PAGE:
As we’ve noted before, even though the Mid City West Community Council has voted unanimously to support lane reductions on 6th, Ryu has dragged his feet on the project, despite his oft-stated promises to listen to the local community.

He has suggested an alternative that would keep two lanes in each direction, while adding left turn bays at several intersections and removing parking spaces near intersections.

This would actually have the opposite effect of the safety improvements the local community has been begging for, speeding the flow of traffic rather than slowing it, while increasing the risk to bicyclists and pedestrians, as well as drivers.

It’s important that everyone who uses the street in any way, or cares about traffic safety, attend to if you can to demand a safer 6th Street.

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Long Beach bike advocate and Pedal Love founder Melissa Balmer teamed with Minnesota writer and consultant Jay Walljasper to author a new study on the Surprising Promise of Bicycling to be released today.

The study focuses on the “untapped demographic potential, growth of bike share and infrastructure, the deepening influence of grass roots advocacy,” as well as the promise of ebikes.

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Today’s common theme is road raging drivers.

And bike riders, too.

An Arkansas man faces charges for crashing into a man on a bike — evidently intentionally — then threatening him with a machete, apparently because the rider sprayed a couple dogs with a water bottle when they chased after him.

Witnesses say a driver appeared to intentionally cross over the yellow line to smash into Georgia teenager as the boy signaled for a left turn on his bike.

The Chicago bike rider who was hit with a drum by a road raging driver — after smashing the man’s rear window with his U-lock — has started a crowdfunding campaign to get his damaged teeth fixed.

An Ohio lawyer could face disbarment for brake-checking a bike rider and smashing his cellphone in a road rage incident.

Evidently, there’s no shortage of road rage in Asheville NC. Police are looking for a bicyclist who allegedly hit a driver several times with his helmet, kicked him, and stole his eyeglasses and $80. This comes just two weeks after a driver was caught on dashcam video punching a cyclist.

A London cab driver tells a bike rider to “go back to f***ing Poland” or wherever he’s from after the rider complains about the driver stopping in a bike box.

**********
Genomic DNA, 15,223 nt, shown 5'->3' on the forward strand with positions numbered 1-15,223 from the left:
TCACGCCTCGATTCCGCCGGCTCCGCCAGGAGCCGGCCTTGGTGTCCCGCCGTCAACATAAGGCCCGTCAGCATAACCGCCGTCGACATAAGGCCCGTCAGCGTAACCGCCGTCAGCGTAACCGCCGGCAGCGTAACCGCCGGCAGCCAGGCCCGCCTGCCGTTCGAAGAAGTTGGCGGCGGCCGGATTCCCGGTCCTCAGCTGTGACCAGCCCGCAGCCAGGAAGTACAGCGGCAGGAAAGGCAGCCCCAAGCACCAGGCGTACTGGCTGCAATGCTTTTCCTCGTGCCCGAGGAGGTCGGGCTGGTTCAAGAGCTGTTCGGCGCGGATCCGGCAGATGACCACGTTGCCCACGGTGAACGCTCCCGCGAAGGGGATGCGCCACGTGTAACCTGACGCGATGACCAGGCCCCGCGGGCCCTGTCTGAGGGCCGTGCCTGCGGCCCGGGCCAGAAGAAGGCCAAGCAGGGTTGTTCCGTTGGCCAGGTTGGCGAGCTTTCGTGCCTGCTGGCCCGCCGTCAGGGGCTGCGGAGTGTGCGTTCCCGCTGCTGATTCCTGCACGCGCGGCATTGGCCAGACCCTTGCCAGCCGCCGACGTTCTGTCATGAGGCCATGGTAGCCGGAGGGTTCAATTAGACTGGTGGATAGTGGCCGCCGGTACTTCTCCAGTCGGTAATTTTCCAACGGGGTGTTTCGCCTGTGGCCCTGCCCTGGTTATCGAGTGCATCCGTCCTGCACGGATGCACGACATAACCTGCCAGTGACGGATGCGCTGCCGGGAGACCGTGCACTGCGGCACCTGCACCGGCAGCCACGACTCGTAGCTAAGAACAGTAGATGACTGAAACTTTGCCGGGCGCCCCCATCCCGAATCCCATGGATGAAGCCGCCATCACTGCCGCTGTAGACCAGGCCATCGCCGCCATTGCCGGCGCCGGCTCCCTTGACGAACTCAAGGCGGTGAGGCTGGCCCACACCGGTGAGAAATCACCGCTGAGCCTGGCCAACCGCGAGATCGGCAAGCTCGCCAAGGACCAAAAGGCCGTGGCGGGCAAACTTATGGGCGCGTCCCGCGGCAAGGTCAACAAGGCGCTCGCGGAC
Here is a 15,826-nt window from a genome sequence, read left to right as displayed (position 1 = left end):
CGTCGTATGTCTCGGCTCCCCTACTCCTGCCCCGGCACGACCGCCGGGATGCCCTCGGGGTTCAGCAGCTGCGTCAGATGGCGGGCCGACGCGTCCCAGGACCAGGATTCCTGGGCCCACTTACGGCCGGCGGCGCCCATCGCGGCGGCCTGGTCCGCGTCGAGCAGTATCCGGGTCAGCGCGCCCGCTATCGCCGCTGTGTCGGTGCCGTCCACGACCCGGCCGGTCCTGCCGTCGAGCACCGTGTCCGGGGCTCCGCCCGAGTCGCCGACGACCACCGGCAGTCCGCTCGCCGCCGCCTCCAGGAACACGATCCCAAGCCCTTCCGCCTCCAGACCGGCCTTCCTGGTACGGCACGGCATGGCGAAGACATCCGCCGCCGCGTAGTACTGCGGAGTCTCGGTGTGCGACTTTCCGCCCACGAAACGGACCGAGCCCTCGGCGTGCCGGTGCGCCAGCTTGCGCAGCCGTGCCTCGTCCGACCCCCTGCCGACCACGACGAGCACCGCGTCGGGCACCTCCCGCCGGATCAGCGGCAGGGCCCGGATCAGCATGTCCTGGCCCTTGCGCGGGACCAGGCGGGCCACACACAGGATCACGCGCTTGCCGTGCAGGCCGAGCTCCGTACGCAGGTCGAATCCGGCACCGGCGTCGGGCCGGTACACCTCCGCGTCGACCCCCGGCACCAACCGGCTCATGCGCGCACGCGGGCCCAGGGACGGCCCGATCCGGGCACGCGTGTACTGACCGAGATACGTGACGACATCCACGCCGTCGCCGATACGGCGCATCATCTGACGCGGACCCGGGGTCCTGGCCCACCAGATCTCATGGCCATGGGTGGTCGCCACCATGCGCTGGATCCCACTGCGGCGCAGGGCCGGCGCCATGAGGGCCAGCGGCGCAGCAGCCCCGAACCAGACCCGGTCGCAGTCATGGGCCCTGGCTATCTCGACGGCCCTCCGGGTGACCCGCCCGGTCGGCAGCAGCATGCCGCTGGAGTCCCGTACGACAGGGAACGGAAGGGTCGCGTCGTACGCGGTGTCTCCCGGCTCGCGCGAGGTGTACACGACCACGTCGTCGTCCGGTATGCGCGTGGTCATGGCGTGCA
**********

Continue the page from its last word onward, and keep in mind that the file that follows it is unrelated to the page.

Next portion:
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We’ll catch up with a long list of bike events tomorrow, but I want to mention just a couple today due to the tight timelines.

Bike SGV is hosting the BEST Ride: Bike Art Night Pasadena tomorrow night, offering a free two-wheeled tour of the Pasadena art fest with stops at several venues.

And AIDS/LifeCycle is holding a pair of Kickoff AIDS/LifeCycle 2018 rides starting at Balboa Park this Saturday, to officially start training for next year’s 545-mile ride down the California Coast. You can choose from rides of 14 or 43.7 miles, with a free lunch provided for registered participants.

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Local

In what’s just the latest multimillion dollar settlement due to the city’s dangerous streets, the LA city council voted to pay $15 million to a man who suffered permanent brain damage due to a substandard Hollywood crosswalk. That’s $15 million they could have used to fix several dangerous intersections, instead of paying for not fixing one.

Paramedics at LAX will now make their way through the terminals by bicycle.

Volunteers are needed for the tenth annual Long Beach bike count.

Sports Illustrated reviews the new book Draft Animals from LA’s own former pro Phil Gaimon.

The SGV Connect podcast remembers Bike SGV staff member Brian Velez, who passed away unexpectedly last month. A memorial ride will be held in his honor this Sunday.

 

State

Governor Brown once again pulls out his veto pen to strike down a bike bill, negating a law that would have required the California Department of General Services to expand an employee bikeshare program it currently runs for staffers in Sacramento to other departments, and other areas of the state.

Goleta considers building a separated bike and pedestrian path through the city.

The very cool new Johnny Cash Art Trail officially opens in Folsom this Saturday.

San Francisco is preparing to issue permits to an e-bikeshare operator, portentially violating the non-compete agreement they have with Ford’s GoBike.

Oakland explores a new approach to fixing a dangerous intersection with paint and bollards, by adding bike lanes and a widened median for pedestrians, in just ten weeks for a mere $30,000. The result has been a 7% drop in speeding with no decrease in median speeds, and a whopping 86% increase in drivers stopping for pedestrians in the crosswalk.

A seven-year old Oakland bike shop provides local youth with job training and affordable transportation.

A Marin writer questions the wisdom of reopening a closed-off tunnel for bike and pedestrian use.

A new study from UC Davis shows that many trips that could be made by foot, bike or transit are now being made by Uber and Lyft, adding to the congestion on our streets.

 

National

Doctors call for cities to do more to keep bike riders and pedestrians safe, as the US faces its biggest jump in traffic deaths in 50 years.